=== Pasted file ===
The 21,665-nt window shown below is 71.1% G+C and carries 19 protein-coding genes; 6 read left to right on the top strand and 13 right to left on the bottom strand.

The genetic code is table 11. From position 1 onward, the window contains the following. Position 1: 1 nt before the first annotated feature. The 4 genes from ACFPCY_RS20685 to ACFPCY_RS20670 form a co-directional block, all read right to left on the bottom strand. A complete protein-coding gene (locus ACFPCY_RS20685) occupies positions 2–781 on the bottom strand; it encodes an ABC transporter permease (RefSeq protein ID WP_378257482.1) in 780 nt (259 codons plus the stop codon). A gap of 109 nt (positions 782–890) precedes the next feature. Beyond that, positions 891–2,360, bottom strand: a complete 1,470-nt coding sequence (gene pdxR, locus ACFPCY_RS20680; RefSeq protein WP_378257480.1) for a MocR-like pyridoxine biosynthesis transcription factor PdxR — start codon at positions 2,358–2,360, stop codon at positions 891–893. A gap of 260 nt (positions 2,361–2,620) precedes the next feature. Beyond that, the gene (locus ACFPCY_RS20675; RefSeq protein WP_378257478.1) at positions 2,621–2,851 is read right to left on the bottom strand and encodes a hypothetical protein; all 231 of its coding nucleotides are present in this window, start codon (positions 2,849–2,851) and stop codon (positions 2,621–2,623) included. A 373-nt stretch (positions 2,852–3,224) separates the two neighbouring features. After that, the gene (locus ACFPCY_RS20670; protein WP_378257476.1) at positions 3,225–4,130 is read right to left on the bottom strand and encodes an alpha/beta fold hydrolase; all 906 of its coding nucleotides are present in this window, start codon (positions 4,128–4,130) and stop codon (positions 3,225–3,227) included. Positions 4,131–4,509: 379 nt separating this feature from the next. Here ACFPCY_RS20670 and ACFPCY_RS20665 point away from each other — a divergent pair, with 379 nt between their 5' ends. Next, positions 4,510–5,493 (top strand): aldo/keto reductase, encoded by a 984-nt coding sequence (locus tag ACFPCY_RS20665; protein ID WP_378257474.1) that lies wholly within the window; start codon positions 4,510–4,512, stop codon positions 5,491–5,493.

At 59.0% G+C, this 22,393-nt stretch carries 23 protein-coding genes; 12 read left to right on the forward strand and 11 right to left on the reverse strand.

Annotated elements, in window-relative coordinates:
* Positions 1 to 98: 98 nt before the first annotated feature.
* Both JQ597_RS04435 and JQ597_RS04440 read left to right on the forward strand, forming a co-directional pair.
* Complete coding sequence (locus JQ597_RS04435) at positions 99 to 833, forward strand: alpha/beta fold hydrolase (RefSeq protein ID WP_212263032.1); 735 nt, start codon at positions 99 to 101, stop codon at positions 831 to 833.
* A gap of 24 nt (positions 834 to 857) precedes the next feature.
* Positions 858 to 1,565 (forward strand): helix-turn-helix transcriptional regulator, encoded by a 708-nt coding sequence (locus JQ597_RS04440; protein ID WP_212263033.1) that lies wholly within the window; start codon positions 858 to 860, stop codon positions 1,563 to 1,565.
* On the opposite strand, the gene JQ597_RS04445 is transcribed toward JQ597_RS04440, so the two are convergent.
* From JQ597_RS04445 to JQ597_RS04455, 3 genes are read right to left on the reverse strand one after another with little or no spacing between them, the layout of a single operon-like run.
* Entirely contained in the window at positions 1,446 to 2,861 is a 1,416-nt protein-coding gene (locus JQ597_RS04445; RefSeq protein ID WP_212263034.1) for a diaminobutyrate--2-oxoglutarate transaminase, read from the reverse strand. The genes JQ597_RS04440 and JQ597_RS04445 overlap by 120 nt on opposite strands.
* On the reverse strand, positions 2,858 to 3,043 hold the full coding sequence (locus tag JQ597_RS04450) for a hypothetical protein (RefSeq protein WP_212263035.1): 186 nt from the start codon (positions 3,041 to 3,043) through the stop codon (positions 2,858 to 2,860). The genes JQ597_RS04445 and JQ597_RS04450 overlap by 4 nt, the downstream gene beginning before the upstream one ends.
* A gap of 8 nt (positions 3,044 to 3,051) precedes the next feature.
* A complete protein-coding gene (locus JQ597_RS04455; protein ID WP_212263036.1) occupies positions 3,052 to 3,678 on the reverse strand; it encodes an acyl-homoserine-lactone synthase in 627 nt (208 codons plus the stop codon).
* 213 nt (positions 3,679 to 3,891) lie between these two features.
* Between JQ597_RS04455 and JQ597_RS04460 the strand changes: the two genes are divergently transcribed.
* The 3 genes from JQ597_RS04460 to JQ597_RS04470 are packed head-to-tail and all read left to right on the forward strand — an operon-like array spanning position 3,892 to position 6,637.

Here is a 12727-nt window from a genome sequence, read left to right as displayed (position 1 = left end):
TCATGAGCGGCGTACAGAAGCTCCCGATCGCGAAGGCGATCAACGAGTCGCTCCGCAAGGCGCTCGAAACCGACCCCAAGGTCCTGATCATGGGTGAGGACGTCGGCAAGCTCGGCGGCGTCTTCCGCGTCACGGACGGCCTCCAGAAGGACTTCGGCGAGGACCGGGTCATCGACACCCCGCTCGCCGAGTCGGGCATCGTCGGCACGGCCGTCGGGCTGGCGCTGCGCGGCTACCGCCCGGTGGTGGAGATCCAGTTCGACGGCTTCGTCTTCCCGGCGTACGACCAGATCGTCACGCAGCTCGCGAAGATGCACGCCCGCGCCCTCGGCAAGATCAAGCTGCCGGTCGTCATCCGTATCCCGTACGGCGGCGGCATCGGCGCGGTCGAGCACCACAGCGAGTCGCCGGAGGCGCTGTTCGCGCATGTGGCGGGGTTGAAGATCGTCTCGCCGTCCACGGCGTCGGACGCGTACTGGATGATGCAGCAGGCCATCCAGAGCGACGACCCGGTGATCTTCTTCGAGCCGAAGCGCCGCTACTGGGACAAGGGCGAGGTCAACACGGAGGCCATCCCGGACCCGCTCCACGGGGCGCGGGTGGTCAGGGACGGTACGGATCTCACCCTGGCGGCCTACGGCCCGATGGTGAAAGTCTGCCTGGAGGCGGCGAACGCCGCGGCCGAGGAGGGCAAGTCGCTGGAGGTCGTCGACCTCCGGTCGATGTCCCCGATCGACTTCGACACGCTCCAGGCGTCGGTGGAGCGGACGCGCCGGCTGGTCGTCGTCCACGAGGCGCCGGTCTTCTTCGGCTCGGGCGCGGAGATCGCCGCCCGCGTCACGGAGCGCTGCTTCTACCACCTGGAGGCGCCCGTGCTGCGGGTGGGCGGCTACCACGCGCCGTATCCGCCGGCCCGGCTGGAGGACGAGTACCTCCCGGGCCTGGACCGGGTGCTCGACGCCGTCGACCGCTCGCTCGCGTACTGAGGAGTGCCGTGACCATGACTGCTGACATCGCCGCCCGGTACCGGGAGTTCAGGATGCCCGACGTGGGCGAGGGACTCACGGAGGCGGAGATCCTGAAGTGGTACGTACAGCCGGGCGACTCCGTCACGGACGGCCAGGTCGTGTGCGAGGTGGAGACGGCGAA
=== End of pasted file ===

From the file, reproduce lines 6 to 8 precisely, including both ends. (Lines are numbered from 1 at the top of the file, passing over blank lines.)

* Both JQ597_RS04435 and JQ597_RS04440 read left to right on the forward strand, forming a co-directional pair.
* Complete coding sequence (locus JQ597_RS04435) at positions 99 to 833, forward strand: alpha/beta fold hydrolase (RefSeq protein ID WP_212263032.1); 735 nt, start codon at positions 99 to 101, stop codon at positions 831 to 833.
* A gap of 24 nt (positions 834 to 857) precedes the next feature.